Posted by Unknown at 7:17 PM
The issue we face at this moment is actually bigger than the President himself acting without Constitutional authority. Congress is often called the “do-nothing Congress” and the term here certainly applies. It is the Congress that has not only the responsibility but the duty to act as the commander of U.S. forces in the Mediterranean orders Navy warships to move closer to Syria to be ready for that possible cruise missile strike. Congress has a responsibility and duty to decide if the United States will declare war against Syria. Clearly, the Syrian government has done nothing that requires the U.S. military to act to protect U.S. interests.
Posted by Unknown at 12:05 PM
Medical Care Before the Welfare State, 1900-1930
Lodge practice became particularly extensive in urban and industrial centers. In 1915, for example, Dr. S.S. Goldwater, Health Commissioner of New York City, went so far as to assert that in many communities it had become “the chosen or established method of dealing with sickness among the relatively poor.” In the Lower East Side of New York City, he noted, 500 physicians catered to Jewish societies alone. Among blacks in New Orleans there were over 600 fraternal societies with lodge practice during the 1920s.
Posted by Unknown at 11:17 AM
By Michael Ames
For those unfamiliar with the moral crisis of the American penal system, let’s review the current state of affairs. The United States incarcerates a higher percentage of its people than any country in the world, far exceeding rates in China, Iran, and Russia. Americans make up just five percent of the world population, but with 2.24 million people behind bars, boasts 25 percent of the global prison population. These numbers are compounded by the justice system’s systematic racial bias. White and black men use marijuana at roughly equal rates, but according to a recent report by the American Civil Liberties Union, black men are nearly four times as likely to be arrested for possession. In her book The New Jim Crow, Ohio State University law professor Michelle Alexander writes that in some cities, African-American men are imprisoned on drug charges twenty to fifty times more often than white men. And The Economist reports that today in America, a black man is 3.6 times more likely to be jailed than a black man was in Apartheid South Africa in 1993.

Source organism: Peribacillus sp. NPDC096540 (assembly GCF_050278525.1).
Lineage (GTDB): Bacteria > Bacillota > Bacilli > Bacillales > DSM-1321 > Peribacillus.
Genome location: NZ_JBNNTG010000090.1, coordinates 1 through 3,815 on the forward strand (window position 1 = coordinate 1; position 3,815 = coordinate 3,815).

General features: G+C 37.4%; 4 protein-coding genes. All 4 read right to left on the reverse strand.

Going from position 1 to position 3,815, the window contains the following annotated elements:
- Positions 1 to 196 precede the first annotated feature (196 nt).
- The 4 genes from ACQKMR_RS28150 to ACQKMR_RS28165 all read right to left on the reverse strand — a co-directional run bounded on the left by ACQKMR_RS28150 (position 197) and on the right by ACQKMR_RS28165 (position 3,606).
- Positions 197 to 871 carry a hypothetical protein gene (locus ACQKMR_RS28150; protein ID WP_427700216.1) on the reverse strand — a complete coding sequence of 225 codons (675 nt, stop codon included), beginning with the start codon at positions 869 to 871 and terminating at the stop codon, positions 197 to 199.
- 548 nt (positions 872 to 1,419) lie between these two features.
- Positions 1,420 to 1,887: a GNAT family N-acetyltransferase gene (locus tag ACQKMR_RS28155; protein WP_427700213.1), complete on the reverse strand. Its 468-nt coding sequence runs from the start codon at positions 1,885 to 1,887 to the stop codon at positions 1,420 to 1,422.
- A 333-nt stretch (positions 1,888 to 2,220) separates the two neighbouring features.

It’s hard to disagree with critics like Franklin who say that the system is broken. But from another perspective, the system is working exactly as designed. It’s working so well, in fact, and for so many politically connected interests (private prison corporations and law-enforcement unions among them), that the two most powerful officials in the country, two men who are ostensibly sympathetic to the problem and who are black themselves, do not have the political leverage to address the underlying issues.
Posted by Unknown at 11:08 AM
Back in the day, the Pharisees hung out at the temple, while the Savior of the world frequented bars and other "shady" places, where He fellowshipped with tax collectors and prostitutes. If you hungered and thirsted for truth back then, you could only find it outside the established houses of religion. Gee. I wonder if anything has changed?
Posted by Unknown at 10:43 AM